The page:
However, further insights can be gained through flow visualizations. During my research at the TU Delft we were able to develop methods that enabled recording the 3D flow structures in flight. To achieve that, we used tiny helium-filled soap bubbles illuminated with lasers and recorded with multiple high-speed cameras simultaneously from different angles. The recorded data can also be used to develop better aerodynamic data in the future, but for now, we need to also rely on intuition and gut-feeling.
Looking into nature we see a clear trend. The smaller (and lighter) the animal, the faster its wings need to flap and the easier it is to hover. For large animals, hovering flight is too power-demanding, and they can sustain it only briefly e.g. when perching. Currently, we can build Flappers as small as 25 centimeters /30 grams, to go even smaller we are mostly limited by the available actuator technology, but the physics of flying would be even more favorable there. For carrying large payloads on long distances, we should stick to gliding flight, which is what large birds master incredibly well. However, if hovering flight and also agility are important, this gets better at small scales. Our 100-gram Flappers can carry an extra payload of 25 grams, so carrying additional sensors or a vision system for higher autonomy is certainly possible. When it comes to noise, higher frequencies can be more irritating, think of a mosquito flapping its wings up to 1000 times per second. This is also the frequency range where propellers of conventional drones operate, just the sound pressure is higher as it scales with weight. The lower frequency humming sound of hummingbirds, and Flappers, is much more pleasant for a human ear. Nevertheless, for stealth operation, stopping the wings from flapping and switching to gliding flight is the best option, and here we can also learn from nature: night predators such as owls evolved their wings to be virtually silent.
We started Flapper Drones with the idea of creating a new type of drone show. A swarm of robotic birds flying in choreography with music at festivals, or robotic fairies flying around people in theme parks.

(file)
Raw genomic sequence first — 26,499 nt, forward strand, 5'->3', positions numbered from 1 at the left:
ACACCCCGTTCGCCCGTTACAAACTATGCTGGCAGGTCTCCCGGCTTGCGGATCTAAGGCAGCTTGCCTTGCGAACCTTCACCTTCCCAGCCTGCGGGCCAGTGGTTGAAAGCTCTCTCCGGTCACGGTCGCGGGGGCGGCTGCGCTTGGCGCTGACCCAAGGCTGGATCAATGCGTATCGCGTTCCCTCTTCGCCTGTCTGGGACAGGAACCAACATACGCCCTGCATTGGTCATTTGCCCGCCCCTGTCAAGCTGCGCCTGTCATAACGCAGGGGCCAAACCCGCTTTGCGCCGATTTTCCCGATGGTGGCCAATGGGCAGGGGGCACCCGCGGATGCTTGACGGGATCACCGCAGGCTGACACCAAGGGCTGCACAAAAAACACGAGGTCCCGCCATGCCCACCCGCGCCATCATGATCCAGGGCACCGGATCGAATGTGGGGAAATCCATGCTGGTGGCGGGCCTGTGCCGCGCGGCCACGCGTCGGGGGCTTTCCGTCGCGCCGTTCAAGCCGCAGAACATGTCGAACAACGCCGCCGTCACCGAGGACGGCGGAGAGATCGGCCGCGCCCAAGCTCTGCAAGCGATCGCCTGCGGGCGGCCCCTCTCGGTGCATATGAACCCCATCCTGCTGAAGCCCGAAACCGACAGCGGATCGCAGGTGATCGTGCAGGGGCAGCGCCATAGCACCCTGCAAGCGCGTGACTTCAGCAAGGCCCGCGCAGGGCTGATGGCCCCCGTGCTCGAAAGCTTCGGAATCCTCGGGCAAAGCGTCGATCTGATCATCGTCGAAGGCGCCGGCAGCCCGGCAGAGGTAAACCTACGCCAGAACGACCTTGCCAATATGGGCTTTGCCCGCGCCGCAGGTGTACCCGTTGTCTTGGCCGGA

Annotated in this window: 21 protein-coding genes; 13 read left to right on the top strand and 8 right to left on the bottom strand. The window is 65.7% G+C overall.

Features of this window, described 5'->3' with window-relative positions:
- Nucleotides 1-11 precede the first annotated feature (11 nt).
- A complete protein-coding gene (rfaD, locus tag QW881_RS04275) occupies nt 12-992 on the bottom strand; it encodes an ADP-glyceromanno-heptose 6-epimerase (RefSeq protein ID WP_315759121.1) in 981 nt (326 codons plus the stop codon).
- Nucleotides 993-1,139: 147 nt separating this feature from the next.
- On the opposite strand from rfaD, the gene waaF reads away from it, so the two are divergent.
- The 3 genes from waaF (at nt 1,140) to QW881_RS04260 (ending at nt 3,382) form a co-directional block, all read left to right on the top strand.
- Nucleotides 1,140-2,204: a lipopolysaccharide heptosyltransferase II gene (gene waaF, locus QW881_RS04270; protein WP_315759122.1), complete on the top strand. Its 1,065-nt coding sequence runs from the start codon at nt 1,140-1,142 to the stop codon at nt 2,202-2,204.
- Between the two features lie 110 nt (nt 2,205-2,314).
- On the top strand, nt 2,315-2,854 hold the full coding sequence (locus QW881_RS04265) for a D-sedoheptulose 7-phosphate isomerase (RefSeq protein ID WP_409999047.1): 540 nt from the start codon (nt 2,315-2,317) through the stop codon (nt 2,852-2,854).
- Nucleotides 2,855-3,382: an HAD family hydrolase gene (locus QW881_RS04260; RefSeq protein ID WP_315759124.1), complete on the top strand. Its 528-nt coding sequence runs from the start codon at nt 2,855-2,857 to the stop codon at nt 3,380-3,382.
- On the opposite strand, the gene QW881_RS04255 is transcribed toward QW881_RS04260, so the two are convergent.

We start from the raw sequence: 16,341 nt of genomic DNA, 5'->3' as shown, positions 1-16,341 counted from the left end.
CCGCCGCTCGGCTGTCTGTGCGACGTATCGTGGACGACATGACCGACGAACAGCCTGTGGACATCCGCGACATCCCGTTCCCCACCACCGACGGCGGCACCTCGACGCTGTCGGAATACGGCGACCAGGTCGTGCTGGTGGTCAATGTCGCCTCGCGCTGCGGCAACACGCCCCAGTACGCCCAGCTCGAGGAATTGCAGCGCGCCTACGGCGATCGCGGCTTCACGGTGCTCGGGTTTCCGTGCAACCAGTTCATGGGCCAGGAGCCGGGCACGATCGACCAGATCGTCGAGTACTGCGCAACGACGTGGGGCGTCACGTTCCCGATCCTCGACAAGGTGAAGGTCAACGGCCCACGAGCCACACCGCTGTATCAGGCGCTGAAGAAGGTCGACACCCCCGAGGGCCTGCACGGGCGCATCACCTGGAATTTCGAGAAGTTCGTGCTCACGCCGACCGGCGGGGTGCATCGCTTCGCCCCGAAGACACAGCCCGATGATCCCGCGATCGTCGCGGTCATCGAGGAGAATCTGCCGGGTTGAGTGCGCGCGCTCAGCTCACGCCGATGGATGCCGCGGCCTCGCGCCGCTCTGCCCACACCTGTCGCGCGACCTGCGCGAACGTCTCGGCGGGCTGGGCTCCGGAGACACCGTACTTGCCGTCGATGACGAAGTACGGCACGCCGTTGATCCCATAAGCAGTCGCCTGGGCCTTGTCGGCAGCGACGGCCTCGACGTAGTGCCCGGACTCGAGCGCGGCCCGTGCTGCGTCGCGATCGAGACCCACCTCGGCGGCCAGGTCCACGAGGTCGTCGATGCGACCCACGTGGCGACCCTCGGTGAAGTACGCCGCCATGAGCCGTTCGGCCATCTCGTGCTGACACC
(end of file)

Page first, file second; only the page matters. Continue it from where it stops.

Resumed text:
However, with the COVID-19 pandemic we—hopefully just temporarily—changed our focus to consumers. We are working on a DIY kit that people can assemble with simple tools, before taking the assembled Flapper for a flight. This way, the users can learn about the inner-working of the Flapper as well as about bio-inspired flight in general in a very hands-on way. Ultimately, we believe flapping-wing robots will become a new class of drones, especially suitable for indoor applications where you need a safe and un-intrusive robot that can fly near people and that is resilient to minor collisions. Next to the entertainment applications, we see opportunities in stock monitoring in warehouses, in greenhouses to monitor—and later possibly even pollinate—plants, but also applications like a personal flying guide in a museum or a store.
New materials & production techniques
While we employ lightweight materials such as carbon fibre composites and apply techniques such as 3D printing, the reason why we see the first hover-capable flapping wing fliers only now are the technological advances made in the past 20 years, driven by mobile technology. We now have high-energy-density batteries, and powerful yet lightweight and energy-efficient micro-computers and sensors. Especially the miniature and lightweight MEMS IMU sensors, which inform your smartphone when to flip your screen, are essential. Hovering flapping flight is unstable and requires active stabilization that estimates the attitude — the orientation in space — using these sensors. The on-board computer then sends signals to the actuators, at rates well over 100 times per second, which keep adjusting the motion and geometry of the wings. These actuators need to be fast enough to keep the Flapper balanced, and it is what currently limits us from making these Flappers even smaller. Despite the recent developments in drones which brought lighter and more powerful DC motors, for now, their power efficiency drops at small scales making the achievable flight times short and impractical below wingspans of about 15 centimeters.
The ultimate goal
We are moving towards a roboticized society and drones will eventually become part of our environments. We would like to show that drones do not need to be scary and annoying. By employing bio-inspiration, we want to introduce a new class of flying robots that are useful and, at the same time, beautiful and fun to watch, just like natural fliers!